With many cities following shelter-in-place orders because of the COVID-19 outbreak, many businesses have been forced to close their doors. This does not mean that businesses are left to only sit back and wait for orders to lift. Instead, businesses should consider proactive measures to connect with their community, raise brand awareness and focus on how to bring in customers once the pandemic subsides.

  1. Connect Socially to Customers

Social media is a valuable marketing tool for all businesses, regardless of the product or service offered. Not only does social media allow companies to publicize information about their products and services, it also offers companies countless ways to connect with the public, improve customer relations and strengthen the brand. Moreover, regular posts and the use of images can significantly increase the visibility of a company.

Companies may want to consider creating a social media page or increasing activity on existing social pages. This could include, for example, developing promotions to drive business when shelter-in-place orders are lifted.

  1. Support Communities

Businesses that are able to support local communities, financially or by communicating support through social and business channels, should do so for the right reasons. Customers want to be proud of the brands they support so it makes sense that giving back to the community would increase brand loyalty. It may also attract new customers. For example, businesses could run fundraising campaigns where, subject to a maximum amount, the sponsor company matches the donations of their customers. Campaigns like this give people the opportunity to maximize their donations and is a great way to expand brand awareness.

Other ways to support local communities are to donate medical supplies, food or goods to those most impacted by the pandemic, such as frontline workers, charities and schools. Some companies have offered free virtual services for a limited amount of time to schools and charities. Many companies have already stepped up by donating millions of face masks, donating food to hungry families affected by unemployment, and offering free educational and health services.

  1. Update Privacy Policy and Terms & Conditions

As businesses develop online ways to connect with their customers, they should also consider updating the privacy policies and terms and conditions of use for their websites and mobile apps. Privacy policies explain to your customers how you collect and use their data. It is imperative that disclosures are accurate and allow users to make informed decisions on whether to use a business’s website. Terms and Conditions of use govern how users can behave when using a particular service. For example, if a company decides to allow users to post on forums within their website or app, then the terms should prohibit abusive language and give the company the right to terminate the violating user’s account.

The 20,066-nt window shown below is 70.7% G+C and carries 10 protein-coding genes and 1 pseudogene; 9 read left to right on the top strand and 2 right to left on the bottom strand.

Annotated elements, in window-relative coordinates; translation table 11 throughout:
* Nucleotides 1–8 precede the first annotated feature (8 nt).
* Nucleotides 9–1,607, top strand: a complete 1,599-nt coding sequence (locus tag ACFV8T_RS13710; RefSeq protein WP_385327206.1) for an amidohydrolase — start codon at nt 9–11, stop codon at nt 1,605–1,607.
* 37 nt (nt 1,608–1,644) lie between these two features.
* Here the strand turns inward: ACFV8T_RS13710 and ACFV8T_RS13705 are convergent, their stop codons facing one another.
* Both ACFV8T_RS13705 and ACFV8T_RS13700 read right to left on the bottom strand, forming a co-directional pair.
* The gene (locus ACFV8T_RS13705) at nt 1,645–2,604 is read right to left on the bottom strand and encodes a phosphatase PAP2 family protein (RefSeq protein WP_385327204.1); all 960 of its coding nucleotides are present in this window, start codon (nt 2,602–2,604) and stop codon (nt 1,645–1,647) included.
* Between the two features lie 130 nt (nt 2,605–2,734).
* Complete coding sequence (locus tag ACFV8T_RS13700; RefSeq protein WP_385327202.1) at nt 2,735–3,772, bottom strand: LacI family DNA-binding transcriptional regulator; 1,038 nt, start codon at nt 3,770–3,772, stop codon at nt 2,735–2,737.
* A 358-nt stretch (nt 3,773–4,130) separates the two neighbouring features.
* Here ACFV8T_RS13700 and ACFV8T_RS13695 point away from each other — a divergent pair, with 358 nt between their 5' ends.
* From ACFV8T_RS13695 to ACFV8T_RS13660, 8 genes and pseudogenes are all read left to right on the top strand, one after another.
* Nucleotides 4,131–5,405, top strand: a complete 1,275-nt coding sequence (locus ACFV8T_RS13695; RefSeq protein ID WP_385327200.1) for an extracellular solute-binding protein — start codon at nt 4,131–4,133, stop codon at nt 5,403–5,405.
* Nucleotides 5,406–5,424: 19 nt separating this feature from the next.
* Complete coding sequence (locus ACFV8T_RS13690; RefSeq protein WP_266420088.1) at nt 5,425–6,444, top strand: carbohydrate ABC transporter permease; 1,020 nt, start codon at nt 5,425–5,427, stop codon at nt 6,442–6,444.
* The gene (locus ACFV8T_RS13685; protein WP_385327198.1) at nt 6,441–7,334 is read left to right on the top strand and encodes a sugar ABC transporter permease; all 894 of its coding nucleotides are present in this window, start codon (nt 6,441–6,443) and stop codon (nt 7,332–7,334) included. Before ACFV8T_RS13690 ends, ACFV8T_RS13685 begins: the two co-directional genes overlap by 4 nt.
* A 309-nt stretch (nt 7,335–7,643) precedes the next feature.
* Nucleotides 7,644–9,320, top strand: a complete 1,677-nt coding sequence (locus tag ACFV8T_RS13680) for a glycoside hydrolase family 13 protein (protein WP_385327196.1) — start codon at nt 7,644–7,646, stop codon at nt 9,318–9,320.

1. Prepare Safety Procedures for Conducting Business after the Pandemic

The ability to “social distance” is compounded by the confines of a particular establishment. It is tough to “social distance” within the closed confines of a small restaurant, bar or casino, but this is something that owners and management will need to address. Possible measures include reducing the amount of seating and merchandise, and placing everything in the public spaces further apart. That said, such measures will impact the bottom line. Accordingly, it will be incumbent upon management to re-configure the layout of their floor space in a manner that balances revenue and the new expectations of consumers following the COVID-19 pandemic. Management will need to establish sanitization stations throughout the premises so that customers and staff can easily clean their hands (which is an easy and straight forward task). They must also ensure that all equipment such as slots, tables, cards, dice and chips for casinos, is regularly cleaned (which is a less straightforward task).

  1. Strategize to Optimize Re-openings (open everything at once, or limit openings)

While companies are anxious to re-open, those owning multiple properties that are located within close proximity of each other will need to carefully strategize which properties to re-open and when. These decisions are based on the forecasted number and type of visitors expected over the upcoming months. For instance, if a casino owner expects to cater primarily to local players in the immediate future, then it may make economic sense to open one of their local casinos first (as opposed to one of their high-end properties that primarily caters to international “whales”).

The key for addressing all of these items is to work with legal counsel to avoid pitfalls. Thinking ahead about how to address procedural and legal challenges can go a long way in staying legally compliant without compromising business objectives such as driving brand awareness and creating memorable consumer experiences.

Lewis Roca Rothgerber Christie LLP attorneys have been at the forefront of all major gaming and promotional trends, and actively work with clients in the industry to build and protect their enterprises. If you are interested in exploring these items, please contact authors Karl Rutledge at krutledge@lrrc.com, Glenn Light at glight@lrrc.com, or Mary Tran at mtran@lrrc.com.

Authors

Karl F. Rutledge
Karl F. Rutledge
Partner, Chair - Commercial Gaming Group
krutledge@​lrrc.com
702.949.8317
Mary Tran
Mary Tran
Associate
mtran@​lrrc.com
702.474.2666

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